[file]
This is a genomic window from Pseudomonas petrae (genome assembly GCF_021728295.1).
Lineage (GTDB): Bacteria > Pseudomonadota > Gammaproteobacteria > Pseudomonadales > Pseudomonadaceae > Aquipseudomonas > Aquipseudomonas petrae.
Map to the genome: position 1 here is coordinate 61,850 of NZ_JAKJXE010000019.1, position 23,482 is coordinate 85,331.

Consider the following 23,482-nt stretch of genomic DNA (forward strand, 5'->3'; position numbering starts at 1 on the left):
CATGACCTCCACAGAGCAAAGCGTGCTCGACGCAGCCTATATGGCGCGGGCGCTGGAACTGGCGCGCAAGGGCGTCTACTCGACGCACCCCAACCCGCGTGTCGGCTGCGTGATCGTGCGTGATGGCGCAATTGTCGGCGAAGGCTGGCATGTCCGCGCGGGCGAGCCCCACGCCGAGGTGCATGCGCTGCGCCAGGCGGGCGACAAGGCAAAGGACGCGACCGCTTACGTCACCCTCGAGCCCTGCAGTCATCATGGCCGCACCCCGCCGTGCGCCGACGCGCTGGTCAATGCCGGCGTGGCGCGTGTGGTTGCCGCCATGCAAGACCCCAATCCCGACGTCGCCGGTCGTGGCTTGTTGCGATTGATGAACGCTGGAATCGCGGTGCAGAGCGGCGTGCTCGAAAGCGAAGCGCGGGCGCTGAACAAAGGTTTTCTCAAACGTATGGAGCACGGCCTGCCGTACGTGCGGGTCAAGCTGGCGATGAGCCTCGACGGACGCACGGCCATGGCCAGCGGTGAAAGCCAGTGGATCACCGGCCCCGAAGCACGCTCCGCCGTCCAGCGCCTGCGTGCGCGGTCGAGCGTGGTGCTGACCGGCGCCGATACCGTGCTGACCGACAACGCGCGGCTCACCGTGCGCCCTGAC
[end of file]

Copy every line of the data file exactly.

This is a genomic window from Pseudomonas petrae (genome assembly GCF_021728295.1).
Lineage (GTDB): Bacteria > Pseudomonadota > Gammaproteobacteria > Pseudomonadales > Pseudomonadaceae > Aquipseudomonas > Aquipseudomonas petrae.
Map to the genome: position 1 here is coordinate 61,850 of NZ_JAKJXE010000019.1, position 23,482 is coordinate 85,331.

Consider the following 23,482-nt stretch of genomic DNA (forward strand, 5'->3'; position numbering starts at 1 on the left):
CATGACCTCCACAGAGCAAAGCGTGCTCGACGCAGCCTATATGGCGCGGGCGCTGGAACTGGCGCGCAAGGGCGTCTACTCGACGCACCCCAACCCGCGTGTCGGCTGCGTGATCGTGCGTGATGGCGCAATTGTCGGCGAAGGCTGGCATGTCCGCGCGGGCGAGCCCCACGCCGAGGTGCATGCGCTGCGCCAGGCGGGCGACAAGGCAAAGGACGCGACCGCTTACGTCACCCTCGAGCCCTGCAGTCATCATGGCCGCACCCCGCCGTGCGCCGACGCGCTGGTCAATGCCGGCGTGGCGCGTGTGGTTGCCGCCATGCAAGACCCCAATCCCGACGTCGCCGGTCGTGGCTTGTTGCGATTGATGAACGCTGGAATCGCGGTGCAGAGCGGCGTGCTCGAAAGCGAAGCGCGGGCGCTGAACAAAGGTTTTCTCAAACGTATGGAGCACGGCCTGCCGTACGTGCGGGTCAAGCTGGCGATGAGCCTCGACGGACGCACGGCCATGGCCAGCGGTGAAAGCCAGTGGATCACCGGCCCCGAAGCACGCTCCGCCGTCCAGCGCCTGCGTGCGCGGTCGAGCGTGGTGCTGACCGGCGCCGATACCGTGCTGACCGACAACGCGCGGCTCACCGTGCGCCCTGAC